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You are correct to be apprehensive about director Nicolas Winding Refn’s first foray into episodic television. A moody, neon-lit noir about a cop (Miles Teller) mucking his way through the crime world’s underbelly, Too Old to Die Young sounds daunting and dull—its 10 episodes, save one, all clock in between 60 and 90 minutes, and it consists of long stretches of ponderous slow-talk punctuated by bursts of ultra-violence. Refn’s one of those directors who’s as exasperating as he is exhilarating, with dark, brilliant work like Drive and the Pusher trilogy sharing an IMDb page with off-putting fare like Only God Forgives and The Neon Demon.

The fourth and fifth episodes of Too Old to Die Young screened at the Cannes Film Festival in May, and those same two episodes were given to critics as well. I was worried that, by jumping into a series partway through, I’d be instantly at sea, but as it turns out, Refn’s thing barely has a plot to begin with, emphasizing mood and dread over story and character development. In spite of striking images and a palpably eerie aesthetic, the show is almost mind-numbingly tedious, offset by occasional blasts of excitement, usually in the form of violence or sex or sexualized violence. Unless something is seriously wrong with you, you won’t feel good about liking those parts of Too Old to Die Young, and the rest of it is simply not likeable to begin with.

Teller plays a cop who moonlights as a hired assassin in order to pay off a debt to an LA drug cartel. He only kills truly despicable people—rapists, mostly—but he’s no boy scout, as he has a girlfriend, Janey, who's apparently still in high school (played by Nell Tiger Free, best known as Myrcella Baratheon, and Refn wants you to notice that she’s, erm, all grown up now). Weirdly, Janey’s dad (William Baldwin) seems totally cool with her dating a beat cop in his 30s. There’s a scene in episode four where dad rattles off daughter’s unbelievable accomplishments—walking the red carpet at Cannes at age 12, getting published in the New Yorker at 14—while daughter sits there like an ordinary dumb teenager, making it clear that Refn and co-writer Ed Brubaker have not taken the time to construct an actual character but would rather leer at some sort of ludicrous underage fantasy. It’s… well, it’s gross.

The best section I’ve seen so far comes in episode five, which follows Teller’s cop to New Mexico, where he hunts down a pair of brother pornographers. An extended high-speed chase through the desert ensues, and it’s easily the most interesting thing in the two episodes, although where it ends up is both grim (expected) and somewhat baffling and anti-climactic (less so). And to get to the chase, you have to sit through a very not-fun scene where one of the pornographer brothers sprays a naked, nameless woman with a hose for around six minutes. Good luck there.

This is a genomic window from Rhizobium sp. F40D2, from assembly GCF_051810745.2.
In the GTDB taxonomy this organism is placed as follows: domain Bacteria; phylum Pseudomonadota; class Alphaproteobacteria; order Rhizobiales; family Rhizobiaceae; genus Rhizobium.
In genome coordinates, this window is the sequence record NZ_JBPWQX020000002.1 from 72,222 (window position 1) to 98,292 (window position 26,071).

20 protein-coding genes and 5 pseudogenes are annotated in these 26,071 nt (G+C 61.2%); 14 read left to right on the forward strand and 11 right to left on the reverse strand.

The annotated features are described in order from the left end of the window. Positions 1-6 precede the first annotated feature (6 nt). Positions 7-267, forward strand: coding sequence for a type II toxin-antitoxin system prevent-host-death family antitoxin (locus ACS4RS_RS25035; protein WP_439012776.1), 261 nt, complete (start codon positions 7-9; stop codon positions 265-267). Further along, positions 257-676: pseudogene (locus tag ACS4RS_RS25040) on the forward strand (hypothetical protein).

The closest point of comparison I can make, at least in TV terms, is the recent season of Twin Peaks, which was similarly distended with long, pointless gaps of nothingness. But David Lynch’s mischievousness and surreal digressions aren’t a part of Refn’s arsenal. Instead, he lingers on gorgeous, neon-drenched shots that go on for far too long, boring us in the process. A scene that’s less than a page’s worth of dialogue is stretched out to five, six, seven minutes. Long, silent pauses precede every line. You’ll feel your life slipping away before your very eyes—maybe that’s why it’s called Too Old to Die Young.

I suppose it’s unfair to judge a piece of which I’ve only seen a middle chunk. But that’s the sort of judgment Refn’s invited upon himself. Look, I’m predisposed to like any kind of grimy crime noir stuff, and there are elements of Too Old to Die Young that I’m really into—mostly the hard-boiled, overworked genre clichés like a sad, silent cop turning vigilante; Teller's pretty good in the role, too. And the music, by frequent Refn collaborator Cliff Martinez, is as gorgeous and brilliant as you'd expect.

But going off of the small fraction I’ve seen, Refn has made the too-frequently-made mistake of thinking a TV show can just be a really long movie. It can’t. What’s hypnotic for 100 minutes becomes an agonizing anesthetic when it’s stretched out to 10-plus hours, and by slooooowwwwing everything down, Refn has robbed a potentially thrilling crime-ride of any possible vitality.

Maybe one day he’ll cut this thing into a proper feature-length movie. That might be worth seeing. Then again, based on what I've seen so far, it might just end up being gross.

All 10 episodes of Too Old to Die Young are now streaming on Amazon Prime.